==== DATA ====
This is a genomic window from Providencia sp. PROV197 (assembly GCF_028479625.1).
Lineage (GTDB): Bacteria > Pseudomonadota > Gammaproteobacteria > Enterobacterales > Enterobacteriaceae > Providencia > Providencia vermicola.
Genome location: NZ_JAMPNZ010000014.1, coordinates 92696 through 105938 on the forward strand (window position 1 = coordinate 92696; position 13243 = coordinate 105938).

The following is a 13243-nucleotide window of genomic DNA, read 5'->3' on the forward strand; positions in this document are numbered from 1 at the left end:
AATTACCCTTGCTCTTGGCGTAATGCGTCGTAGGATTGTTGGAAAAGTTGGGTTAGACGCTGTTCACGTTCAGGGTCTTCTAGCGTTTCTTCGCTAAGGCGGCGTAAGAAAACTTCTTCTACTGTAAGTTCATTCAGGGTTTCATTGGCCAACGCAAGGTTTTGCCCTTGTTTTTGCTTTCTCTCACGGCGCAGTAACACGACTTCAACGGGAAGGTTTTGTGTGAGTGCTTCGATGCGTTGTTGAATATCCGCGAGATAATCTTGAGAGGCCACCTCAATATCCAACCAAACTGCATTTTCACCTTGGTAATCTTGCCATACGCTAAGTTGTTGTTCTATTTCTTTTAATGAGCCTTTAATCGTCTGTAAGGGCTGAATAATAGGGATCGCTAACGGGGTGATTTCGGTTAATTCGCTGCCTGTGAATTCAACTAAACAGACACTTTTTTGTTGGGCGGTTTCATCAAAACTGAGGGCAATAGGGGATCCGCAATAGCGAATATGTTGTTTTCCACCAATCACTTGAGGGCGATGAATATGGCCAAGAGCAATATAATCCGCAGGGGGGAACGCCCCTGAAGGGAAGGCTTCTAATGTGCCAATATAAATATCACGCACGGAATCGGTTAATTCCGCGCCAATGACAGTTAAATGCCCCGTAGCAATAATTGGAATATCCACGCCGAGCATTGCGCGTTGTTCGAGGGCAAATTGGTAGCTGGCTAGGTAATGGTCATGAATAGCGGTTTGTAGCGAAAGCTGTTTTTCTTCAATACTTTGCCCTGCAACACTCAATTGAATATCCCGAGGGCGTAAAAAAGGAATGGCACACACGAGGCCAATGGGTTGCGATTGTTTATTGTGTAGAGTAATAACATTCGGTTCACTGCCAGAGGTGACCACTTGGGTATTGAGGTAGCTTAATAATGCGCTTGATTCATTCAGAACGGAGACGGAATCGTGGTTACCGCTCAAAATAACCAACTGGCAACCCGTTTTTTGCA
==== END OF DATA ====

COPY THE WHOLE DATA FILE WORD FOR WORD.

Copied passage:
This is a genomic window from Providencia sp. PROV197 (assembly GCF_028479625.1).
Lineage (GTDB): Bacteria > Pseudomonadota > Gammaproteobacteria > Enterobacterales > Enterobacteriaceae > Providencia > Providencia vermicola.
Genome location: NZ_JAMPNZ010000014.1, coordinates 92696 through 105938 on the forward strand (window position 1 = coordinate 92696; position 13243 = coordinate 105938).

The following is a 13243-nucleotide window of genomic DNA, read 5'->3' on the forward strand; positions in this document are numbered from 1 at the left end:
AATTACCCTTGCTCTTGGCGTAATGCGTCGTAGGATTGTTGGAAAAGTTGGGTTAGACGCTGTTCACGTTCAGGGTCTTCTAGCGTTTCTTCGCTAAGGCGGCGTAAGAAAACTTCTTCTACTGTAAGTTCATTCAGGGTTTCATTGGCCAACGCAAGGTTTTGCCCTTGTTTTTGCTTTCTCTCACGGCGCAGTAACACGACTTCAACGGGAAGGTTTTGTGTGAGTGCTTCGATGCGTTGTTGAATATCCGCGAGATAATCTTGAGAGGCCACCTCAATATCCAACCAAACTGCATTTTCACCTTGGTAATCTTGCCATACGCTAAGTTGTTGTTCTATTTCTTTTAATGAGCCTTTAATCGTCTGTAAGGGCTGAATAATAGGGATCGCTAACGGGGTGATTTCGGTTAATTCGCTGCCTGTGAATTCAACTAAACAGACACTTTTTTGTTGGGCGGTTTCATCAAAACTGAGGGCAATAGGGGATCCGCAATAGCGAATATGTTGTTTTCCACCAATCACTTGAGGGCGATGAATATGGCCAAGAGCAATATAATCCGCAGGGGGGAACGCCCCTGAAGGGAAGGCTTCTAATGTGCCAATATAAATATCACGCACGGAATCGGTTAATTCCGCGCCAATGACAGTTAAATGCCCCGTAGCAATAATTGGAATATCCACGCCGAGCATTGCGCGTTGTTCGAGGGCAAATTGGTAGCTGGCTAGGTAATGGTCATGAATAGCGGTTTGTAGCGAAAGCTGTTTTTCTTCAATACTTTGCCCTGCAACACTCAATTGAATATCCCGAGGGCGTAAAAAAGGAATGGCACACACGAGGCCAATGGGTTGCGATTGTTTATTGTGTAGAGTAATAACATTCGGTTCACTGCCAGAGGTGACCACTTGGGTATTGAGGTAGCTTAATAATGCGCTTGATTCATTCAGAACGGAGACGGAATCGTGGTTACCGCTCAAAATAACCAACTGGCAACCCGTTTTTTGCA